2. Also since I know he sometimes reads your blog: I have never accused Brad DeLong of saying anything wrong on this issue. It's Dean Baker and Paul Krugman who have been going to the barricades in defense of a fallacy; DeLong has always correctly spelled out the assumptions under which today's deficits do not "impose a burden" on our grandkids.

  3. I post on your question today. It's the same point Noahopinion made, as I understand him.

  4. "If you are asking what will happen to individuals that live in the future, Bob and Nick are exactly right."

    Given their assumptions. Which includes certain actions by the people alive at or near the time of the crisis. Boundary conditions matter.

  5. You could still make an argument for Krugman on the government is not like a household in the sense that a government is like *all* the households (as opposed to one) *and* controls all the money.

    Daniel, the only thing difference I can see between an increase in debt and a transfer payment is the debt implies a transfer in the future rather than now. The only question is whether that transfer will include what Rowe calls a burden. Basically all (sane) increases in debt are expectations of a better outcome in the future. Some generations may fare slightly better or worse than others, but in general, provided things go according to plan, things should improve over the long term.

    However, even if they don't the burden can in principle be minimized.

    The real question, which Rowe seems to be addressing now, is whether it matters in a depression. If we can borrow at negative real rates should we really be worried that *in principle* future growth could be negative? Is that a serious bet? Are we all Austrians now?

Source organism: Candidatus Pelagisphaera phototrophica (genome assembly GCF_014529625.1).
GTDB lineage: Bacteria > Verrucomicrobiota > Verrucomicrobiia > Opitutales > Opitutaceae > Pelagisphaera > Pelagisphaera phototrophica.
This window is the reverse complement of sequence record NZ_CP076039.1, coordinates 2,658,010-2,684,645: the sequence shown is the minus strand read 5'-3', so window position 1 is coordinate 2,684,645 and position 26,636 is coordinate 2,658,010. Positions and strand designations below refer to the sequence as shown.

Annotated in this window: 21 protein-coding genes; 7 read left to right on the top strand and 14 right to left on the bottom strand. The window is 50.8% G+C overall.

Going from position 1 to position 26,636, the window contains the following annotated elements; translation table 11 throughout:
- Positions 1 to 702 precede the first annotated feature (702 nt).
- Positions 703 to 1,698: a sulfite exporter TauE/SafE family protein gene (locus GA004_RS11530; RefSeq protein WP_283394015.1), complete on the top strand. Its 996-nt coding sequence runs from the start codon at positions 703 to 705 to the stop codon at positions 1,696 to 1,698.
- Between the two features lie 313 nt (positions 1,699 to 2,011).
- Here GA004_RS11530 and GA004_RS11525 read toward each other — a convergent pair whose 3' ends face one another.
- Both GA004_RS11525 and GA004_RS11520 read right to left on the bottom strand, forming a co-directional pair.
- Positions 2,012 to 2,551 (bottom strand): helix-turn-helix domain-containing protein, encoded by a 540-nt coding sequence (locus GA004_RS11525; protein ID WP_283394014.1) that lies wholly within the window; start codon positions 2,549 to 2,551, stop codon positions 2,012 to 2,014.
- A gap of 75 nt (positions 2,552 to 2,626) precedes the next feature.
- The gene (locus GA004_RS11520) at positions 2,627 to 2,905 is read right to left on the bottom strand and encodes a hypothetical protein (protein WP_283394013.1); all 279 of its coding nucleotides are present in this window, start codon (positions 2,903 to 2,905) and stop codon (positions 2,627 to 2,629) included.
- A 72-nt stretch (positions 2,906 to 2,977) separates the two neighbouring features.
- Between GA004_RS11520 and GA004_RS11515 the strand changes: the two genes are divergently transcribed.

6. I think I've come around to Gene's point of view.

    If those alive in period 0 set themselves the task of enriching themselves at the expense of a future generation they would conclude that they need to transfer apples to the elders in period 1, followed by a compensating transfer in period 2 to the youngers from period 1 (now the elders from period 2).

    If they do this then they have achieved their goal and someone in the future will now lose out and it does not matter if they use tax or bonds to do it - which I think maybe is what Gene is saying.

  7. On transfers, I think the issue is simply that the young generation which is impoverished by the old will simply compensate by impoverishing the next young generation when they themselves are old. Really, the issue isn't time. If I take a dollar from you and you compensate by taking one from Paul who compensates by taking one from Brad who takes one from Bob who is too honest to take one from anyone, I am up a dollar, Bob is down a dollar. Ultimately, everyone among the chain was made poorer. It's just that they compensated by making someone else poorer. What really matters is the transfers which make one person poorer.


All anonymous comments will be deleted. Consistent pseudonyms are fine.